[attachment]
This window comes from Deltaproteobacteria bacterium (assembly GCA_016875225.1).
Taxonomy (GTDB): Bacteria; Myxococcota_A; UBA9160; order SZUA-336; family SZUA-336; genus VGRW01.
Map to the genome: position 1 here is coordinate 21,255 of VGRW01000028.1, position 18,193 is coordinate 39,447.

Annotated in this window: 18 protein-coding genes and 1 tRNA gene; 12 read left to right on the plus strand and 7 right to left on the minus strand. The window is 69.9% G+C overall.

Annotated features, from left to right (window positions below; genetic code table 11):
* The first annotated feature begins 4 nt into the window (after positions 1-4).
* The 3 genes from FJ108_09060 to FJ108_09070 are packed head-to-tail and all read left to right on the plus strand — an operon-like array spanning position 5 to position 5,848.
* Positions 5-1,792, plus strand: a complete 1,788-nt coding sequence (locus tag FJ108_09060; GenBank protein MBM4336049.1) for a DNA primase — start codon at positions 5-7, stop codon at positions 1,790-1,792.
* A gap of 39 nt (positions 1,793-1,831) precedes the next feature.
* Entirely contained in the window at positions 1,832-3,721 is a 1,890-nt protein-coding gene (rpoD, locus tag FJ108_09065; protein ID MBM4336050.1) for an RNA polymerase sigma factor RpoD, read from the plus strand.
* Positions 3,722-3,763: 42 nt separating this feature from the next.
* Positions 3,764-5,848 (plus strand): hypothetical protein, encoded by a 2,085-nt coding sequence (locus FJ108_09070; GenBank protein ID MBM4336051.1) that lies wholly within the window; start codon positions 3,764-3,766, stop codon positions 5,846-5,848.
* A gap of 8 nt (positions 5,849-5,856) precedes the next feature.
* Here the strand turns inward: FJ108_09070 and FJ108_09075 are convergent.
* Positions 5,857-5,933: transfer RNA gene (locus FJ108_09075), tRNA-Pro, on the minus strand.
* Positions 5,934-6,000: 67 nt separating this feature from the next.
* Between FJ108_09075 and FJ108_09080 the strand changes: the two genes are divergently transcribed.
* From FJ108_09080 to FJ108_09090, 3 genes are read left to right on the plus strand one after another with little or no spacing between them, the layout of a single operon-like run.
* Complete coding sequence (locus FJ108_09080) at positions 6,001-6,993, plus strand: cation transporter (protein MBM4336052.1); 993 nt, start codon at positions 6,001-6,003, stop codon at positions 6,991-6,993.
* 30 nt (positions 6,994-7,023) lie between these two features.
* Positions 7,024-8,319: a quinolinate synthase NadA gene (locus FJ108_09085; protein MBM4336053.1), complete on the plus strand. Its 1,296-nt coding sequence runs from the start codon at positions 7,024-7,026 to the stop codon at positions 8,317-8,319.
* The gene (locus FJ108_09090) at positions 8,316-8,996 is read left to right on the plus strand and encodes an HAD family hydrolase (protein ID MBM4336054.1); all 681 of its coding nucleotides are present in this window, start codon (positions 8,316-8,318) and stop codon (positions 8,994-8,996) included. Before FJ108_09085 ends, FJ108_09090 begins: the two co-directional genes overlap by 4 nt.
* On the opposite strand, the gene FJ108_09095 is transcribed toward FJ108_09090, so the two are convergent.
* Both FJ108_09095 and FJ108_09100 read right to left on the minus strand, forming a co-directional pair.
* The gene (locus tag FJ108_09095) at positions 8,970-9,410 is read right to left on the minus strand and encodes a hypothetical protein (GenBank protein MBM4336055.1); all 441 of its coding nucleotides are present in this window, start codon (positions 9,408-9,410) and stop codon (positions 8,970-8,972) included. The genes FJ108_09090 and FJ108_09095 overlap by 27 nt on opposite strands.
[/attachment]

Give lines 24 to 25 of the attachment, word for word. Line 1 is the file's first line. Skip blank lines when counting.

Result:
* Both FJ108_09095 and FJ108_09100 read right to left on the minus strand, forming a co-directional pair.
* The gene (locus tag FJ108_09095) at positions 8,970-9,410 is read right to left on the minus strand and encodes a hypothetical protein (GenBank protein MBM4336055.1); all 441 of its coding nucleotides are present in this window, start codon (positions 9,408-9,410) and stop codon (positions 8,970-8,972) included. The genes FJ108_09090 and FJ108_09095 overlap by 27 nt on opposite strands.